How Can A Physical Therapist Help?

Therapy can help teach you how to relax (with or without biofeedback) your muscles so they can function normally. Stretching or myofascial release may be indicated will address postural issues and muscle imbalances. Active participation in therapy can lead to improved muscle function, strength, and flexibility.

What Should I Expect When I Go To Therapy?

Expect help!  Once you have scheduled your first appointment with us, we will need to gather important information to ensure we provide you with the best possible care. A patient information packet will need to be completed and provided to our staff when you arrive for your first appointment. The patient information packet will include a description of what to expect, as well as a patient history questionnaire. Your patient information packet can be mailed to your home or downloaded here.

After a thorough evaluation has been performed, you and your therapist will develop a treatment program. This program may include:

  • examination of current musculoskeletal problems

  • stretching and strengthening exercises to improve posture

  • biofeedback for normalization of muscle function, if needed

  • relaxation techniques for the pelvic floor muscles

  • connective tissue manipulation

  • neural mobilization

  • trigger point release

  • trigger point dry needling

  • pelvic floor soft tissue mobilization

  • home exercise program

  • patient/family education/training

You will be asked to complete a bladder diary for 3 days prior to the first appointment. This requires documenting amounts and type of food and fluid intake and well as voiding patterns. You will be surprised to notice patterns you didn’t realize you had. This is also very important information for your therapist. We kindly request that you have the bladder diary completed before your first visit.

Each person has unique and different needs, requiring varying amounts of time and visits for therapy.  Your plan of care will be based on your individual needs anywhere from 10-20+ times.  In addition to clinic visits, you will receive exercises and instructions for things that you can do in the privacy of your home.  For more information visit Frequently Asked Questions.


Pelvic Pain is Not Normal...And it Can Be Treated.

Both men and women suffer with pelvic pain and are reluctant to talk to their health care providers, friends or family. Pelvic pain impacts up to 1 in 7 women in the U.S. Additionally, there is a 5.7%-26.6% prevalence occurs as the condition becomes persistent (lasting greater than 6 months) (Ahangari, 2014). Many health care providers and patients are unaware that a physical therapist specializing in pelvic floor conditions can help.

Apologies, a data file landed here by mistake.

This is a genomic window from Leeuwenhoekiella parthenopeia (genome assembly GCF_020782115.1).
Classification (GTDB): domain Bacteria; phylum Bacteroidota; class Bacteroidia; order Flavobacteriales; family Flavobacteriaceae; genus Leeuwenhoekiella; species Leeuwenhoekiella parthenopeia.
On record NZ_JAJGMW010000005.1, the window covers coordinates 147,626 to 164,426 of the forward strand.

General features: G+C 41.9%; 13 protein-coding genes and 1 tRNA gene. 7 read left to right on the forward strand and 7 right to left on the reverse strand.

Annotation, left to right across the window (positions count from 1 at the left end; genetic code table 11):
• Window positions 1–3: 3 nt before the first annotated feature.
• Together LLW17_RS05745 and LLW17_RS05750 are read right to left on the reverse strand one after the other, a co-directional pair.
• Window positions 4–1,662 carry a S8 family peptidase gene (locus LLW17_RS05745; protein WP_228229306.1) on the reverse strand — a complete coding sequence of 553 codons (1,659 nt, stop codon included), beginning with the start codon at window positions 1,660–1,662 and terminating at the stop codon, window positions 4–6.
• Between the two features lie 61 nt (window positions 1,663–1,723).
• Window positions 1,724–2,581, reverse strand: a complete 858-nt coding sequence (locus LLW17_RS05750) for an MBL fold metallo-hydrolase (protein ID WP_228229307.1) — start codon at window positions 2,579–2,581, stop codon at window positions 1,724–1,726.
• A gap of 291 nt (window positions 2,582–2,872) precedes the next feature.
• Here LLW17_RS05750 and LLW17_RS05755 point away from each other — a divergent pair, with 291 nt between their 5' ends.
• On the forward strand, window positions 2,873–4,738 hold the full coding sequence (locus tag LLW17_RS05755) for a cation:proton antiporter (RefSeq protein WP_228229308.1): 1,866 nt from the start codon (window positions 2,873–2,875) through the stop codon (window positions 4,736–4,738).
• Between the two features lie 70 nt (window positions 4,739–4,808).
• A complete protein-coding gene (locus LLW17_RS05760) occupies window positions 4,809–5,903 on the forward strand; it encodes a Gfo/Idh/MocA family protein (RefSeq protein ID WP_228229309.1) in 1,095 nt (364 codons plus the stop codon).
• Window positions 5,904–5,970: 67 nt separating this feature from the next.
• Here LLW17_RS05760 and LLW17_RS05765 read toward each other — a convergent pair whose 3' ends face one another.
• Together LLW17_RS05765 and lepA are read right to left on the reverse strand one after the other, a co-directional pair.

What Are The Pelvic Floor Muscles?

The pelvic floor muscles attach to the bottom of the pelvis to create a "floor" for our internal organs. They support these organs and help stop the flow of urine and the passage of gas. They also assist in normal sexual function and support the pelvic low back region. The pelvic floor muscles may respond to pain by tightening which causes increased muscle tension and therefore, can further aggravate pelvic pain. The muscles can become shortened over time and restrict mobility.

Pelvic pain generally can occur in the lower abdomen, low-back, tailbone, vagina, rectum, back of the leg or hip region.


Symptoms of pelvic pain may include:

  • pain with bowel movements

  • constipation

  • urinary retention/hesitancy

  • urinary frequency/urgency and or burning

  • pain with sitting/tailbone pain

  • pain, pressure or burning around the genitals

  • pain, pressure or burning around the rectum/anus

  • clitoral pain or sensitivity

  • penile pain or sensitivity

  • pain before/during or after orgasm

  • low back /sacroiliac joint pain

  • pain with pregnancy

  • pelvic organ prolapse (cystocele - bladder prolapse, rectocele - rectal prolapse, and uterine prolapse)

  • pain with intercourse


Pain can be caused by a variety of medical diagnosis including:

  • pudendal neuralgia

  • levator ani syndrome

  • dyspareunia

  • vaginismus

  • anismus

  • interstitial cystitis/painful bladder syndrome

  • chronic pelvic pain

  • urethral syndrome

  • vulvodynia

  • vulvar vestibulitis

  • urinary and/or fecal frequency

  • urinary and/or fecal urgency 

  • urgency or pelvic muscle dysfunction

  • scars from trauma, surgery or childbirth

Within hours, I was relieved of my pelvic floor pain which I had endured for years.

G.V., Littleton, CO

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3989 E Arapahoe Road Suite 120
Centennial, CO  80122     


303.770.5459 (fax)